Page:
How It All Began.
Arpana – meaning offering - began life in June 1981, in the Parish hall of All Saints Church, with around 20 children. It is dedicated to the education and support of mentally challenged children who would otherwise receive no schooling and would be unable to lead a normal life.
Since it began, some 25 years ago, Arpana has grown from strength to strength and now has 100 children, of which 49 are girls and 51 are boys. The students range between 2½ years old to 20 years old, but have a mental age of not more than 15. All the children come from the poorer areas of the community, including many from the slums. The majority of the children at Arpana are from Hindu families, though a small number are from Muslim and Christian families, and all suffer from varying degrees of mental disability.
The aim of Arpana is to help its students adjust to whatever level of mental disability they have, and equip them with sufficient practical knowledge that they can be reintegrated into society and lead a normal life.
The staff and students at Arpana wish to express their gratitude and thanks to all those who continue to support us, and we ask that you uphold us in your prayers.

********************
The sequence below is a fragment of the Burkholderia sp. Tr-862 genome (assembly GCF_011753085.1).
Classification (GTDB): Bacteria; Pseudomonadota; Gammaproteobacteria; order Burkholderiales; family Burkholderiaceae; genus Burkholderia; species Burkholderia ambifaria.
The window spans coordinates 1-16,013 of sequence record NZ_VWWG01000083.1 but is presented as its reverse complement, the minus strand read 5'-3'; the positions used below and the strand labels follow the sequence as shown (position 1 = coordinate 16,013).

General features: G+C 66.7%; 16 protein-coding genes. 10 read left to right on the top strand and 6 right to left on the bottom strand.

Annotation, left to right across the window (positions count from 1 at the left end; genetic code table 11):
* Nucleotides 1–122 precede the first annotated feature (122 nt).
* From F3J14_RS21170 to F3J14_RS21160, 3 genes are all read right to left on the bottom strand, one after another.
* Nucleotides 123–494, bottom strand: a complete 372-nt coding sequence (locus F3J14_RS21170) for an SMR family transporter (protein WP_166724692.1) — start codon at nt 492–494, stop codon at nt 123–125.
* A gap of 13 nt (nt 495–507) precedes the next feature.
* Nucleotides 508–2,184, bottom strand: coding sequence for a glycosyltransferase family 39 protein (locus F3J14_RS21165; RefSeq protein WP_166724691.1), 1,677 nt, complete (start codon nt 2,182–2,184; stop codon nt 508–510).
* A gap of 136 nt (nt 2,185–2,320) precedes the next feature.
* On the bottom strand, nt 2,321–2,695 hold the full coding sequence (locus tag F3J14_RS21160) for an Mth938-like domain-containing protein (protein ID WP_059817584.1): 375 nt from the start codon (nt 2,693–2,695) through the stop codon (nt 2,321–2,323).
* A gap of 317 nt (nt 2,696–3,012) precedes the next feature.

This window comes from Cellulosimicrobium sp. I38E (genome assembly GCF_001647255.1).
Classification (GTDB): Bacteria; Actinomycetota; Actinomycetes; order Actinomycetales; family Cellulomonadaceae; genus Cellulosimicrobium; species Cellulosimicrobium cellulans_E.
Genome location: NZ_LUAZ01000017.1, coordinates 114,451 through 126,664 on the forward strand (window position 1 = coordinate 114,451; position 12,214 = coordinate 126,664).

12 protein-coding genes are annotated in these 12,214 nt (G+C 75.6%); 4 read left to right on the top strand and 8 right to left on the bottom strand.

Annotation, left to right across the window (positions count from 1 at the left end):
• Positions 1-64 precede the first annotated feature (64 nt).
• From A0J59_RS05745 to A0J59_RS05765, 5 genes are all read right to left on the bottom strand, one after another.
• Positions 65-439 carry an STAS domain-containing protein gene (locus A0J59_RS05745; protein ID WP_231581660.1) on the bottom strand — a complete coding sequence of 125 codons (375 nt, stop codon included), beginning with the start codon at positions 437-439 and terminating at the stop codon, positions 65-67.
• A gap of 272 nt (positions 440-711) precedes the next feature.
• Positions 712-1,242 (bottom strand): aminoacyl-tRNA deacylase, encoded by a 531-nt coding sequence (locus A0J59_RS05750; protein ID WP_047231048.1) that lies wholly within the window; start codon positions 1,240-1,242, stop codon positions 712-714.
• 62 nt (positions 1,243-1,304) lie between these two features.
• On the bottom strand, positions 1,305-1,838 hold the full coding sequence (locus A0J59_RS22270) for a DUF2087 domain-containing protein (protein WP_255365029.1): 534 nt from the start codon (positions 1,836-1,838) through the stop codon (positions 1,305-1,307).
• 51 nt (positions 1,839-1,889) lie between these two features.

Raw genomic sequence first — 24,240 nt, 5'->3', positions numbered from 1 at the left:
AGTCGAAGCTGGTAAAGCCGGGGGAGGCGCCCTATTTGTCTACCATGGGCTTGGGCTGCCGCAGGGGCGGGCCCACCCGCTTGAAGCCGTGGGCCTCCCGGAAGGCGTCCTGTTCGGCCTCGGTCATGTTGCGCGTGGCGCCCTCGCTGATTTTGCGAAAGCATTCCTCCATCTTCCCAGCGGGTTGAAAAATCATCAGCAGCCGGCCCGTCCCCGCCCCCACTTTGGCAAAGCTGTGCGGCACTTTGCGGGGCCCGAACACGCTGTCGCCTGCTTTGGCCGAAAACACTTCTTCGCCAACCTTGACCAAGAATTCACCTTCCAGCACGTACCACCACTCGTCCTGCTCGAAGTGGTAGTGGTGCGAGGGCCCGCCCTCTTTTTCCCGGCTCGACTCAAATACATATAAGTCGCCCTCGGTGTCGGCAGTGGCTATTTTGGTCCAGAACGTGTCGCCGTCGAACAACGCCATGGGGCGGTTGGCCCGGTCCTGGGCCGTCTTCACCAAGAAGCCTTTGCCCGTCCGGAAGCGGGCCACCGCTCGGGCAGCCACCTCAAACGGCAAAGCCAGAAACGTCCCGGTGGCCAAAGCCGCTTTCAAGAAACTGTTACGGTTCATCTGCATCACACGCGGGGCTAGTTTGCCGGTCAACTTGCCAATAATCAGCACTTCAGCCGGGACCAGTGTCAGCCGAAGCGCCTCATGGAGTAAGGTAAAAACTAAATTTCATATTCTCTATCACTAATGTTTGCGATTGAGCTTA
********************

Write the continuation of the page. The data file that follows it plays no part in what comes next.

- Mrs Vasanthi Saduri, Superintendent
What is Mental Retardation?
MENTAL RETARDATION IS NOT AN ILLNESS.
MENTAL RETARDATION IS NOT INFECTIOUS.
Mental retardation is usually caused by damage to the brain before or during birth, or during infancy.
A short definition of mental retardation -
A significantly under-average general intellectual functioning, existing concurrently with deficits in adaptive behaviour, and manifested during the development period.
Education and Skills Training at Arpana
Arpana provides good education and skills training for those who are differently abled, namely the mentally challenged, cerebral palsied and multiple handicapped. Many children also suffer from Epilepsy, for which they also receive special care. Along with education and skills training, the children also receive free clothing, food, medical aid and vocational training. Health checks are regularly made by the staff of the CSI Hospital who are invited to Arpana to conduct the physical examinations. A complete assessment of the child is a must in the educational process and is conducted once a quarter.